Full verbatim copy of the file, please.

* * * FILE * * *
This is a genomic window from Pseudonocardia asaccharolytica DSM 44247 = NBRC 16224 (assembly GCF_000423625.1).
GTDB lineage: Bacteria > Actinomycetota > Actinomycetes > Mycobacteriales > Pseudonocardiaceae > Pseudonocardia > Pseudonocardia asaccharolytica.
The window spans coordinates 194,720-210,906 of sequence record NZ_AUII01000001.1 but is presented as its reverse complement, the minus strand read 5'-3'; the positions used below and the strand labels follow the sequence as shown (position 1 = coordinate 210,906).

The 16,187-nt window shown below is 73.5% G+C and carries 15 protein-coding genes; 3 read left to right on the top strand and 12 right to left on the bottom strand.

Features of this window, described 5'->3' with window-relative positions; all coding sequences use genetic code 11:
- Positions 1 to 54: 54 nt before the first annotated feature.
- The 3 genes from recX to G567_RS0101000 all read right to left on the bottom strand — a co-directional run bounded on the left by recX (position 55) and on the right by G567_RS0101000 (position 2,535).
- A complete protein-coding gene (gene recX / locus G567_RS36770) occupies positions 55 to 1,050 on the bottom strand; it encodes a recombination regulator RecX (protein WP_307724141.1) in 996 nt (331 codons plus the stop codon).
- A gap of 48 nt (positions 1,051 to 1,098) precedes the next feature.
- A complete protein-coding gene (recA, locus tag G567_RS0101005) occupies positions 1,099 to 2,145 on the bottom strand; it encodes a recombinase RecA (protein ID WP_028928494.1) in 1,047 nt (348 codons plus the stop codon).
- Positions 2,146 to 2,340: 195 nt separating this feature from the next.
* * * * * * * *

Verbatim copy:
This is a genomic window from Pseudonocardia asaccharolytica DSM 44247 = NBRC 16224 (assembly GCF_000423625.1).
GTDB lineage: Bacteria > Actinomycetota > Actinomycetes > Mycobacteriales > Pseudonocardiaceae > Pseudonocardia > Pseudonocardia asaccharolytica.
The window spans coordinates 194,720-210,906 of sequence record NZ_AUII01000001.1 but is presented as its reverse complement, the minus strand read 5'-3'; the positions used below and the strand labels follow the sequence as shown (position 1 = coordinate 210,906).

The 16,187-nt window shown below is 73.5% G+C and carries 15 protein-coding genes; 3 read left to right on the top strand and 12 right to left on the bottom strand.

Features of this window, described 5'->3' with window-relative positions; all coding sequences use genetic code 11:
- Positions 1 to 54: 54 nt before the first annotated feature.
- The 3 genes from recX to G567_RS0101000 all read right to left on the bottom strand — a co-directional run bounded on the left by recX (position 55) and on the right by G567_RS0101000 (position 2,535).
- A complete protein-coding gene (gene recX / locus G567_RS36770) occupies positions 55 to 1,050 on the bottom strand; it encodes a recombination regulator RecX (protein WP_307724141.1) in 996 nt (331 codons plus the stop codon).
- A gap of 48 nt (positions 1,051 to 1,098) precedes the next feature.
- A complete protein-coding gene (recA, locus tag G567_RS0101005) occupies positions 1,099 to 2,145 on the bottom strand; it encodes a recombinase RecA (protein ID WP_028928494.1) in 1,047 nt (348 codons plus the stop codon).
- Positions 2,146 to 2,340: 195 nt separating this feature from the next.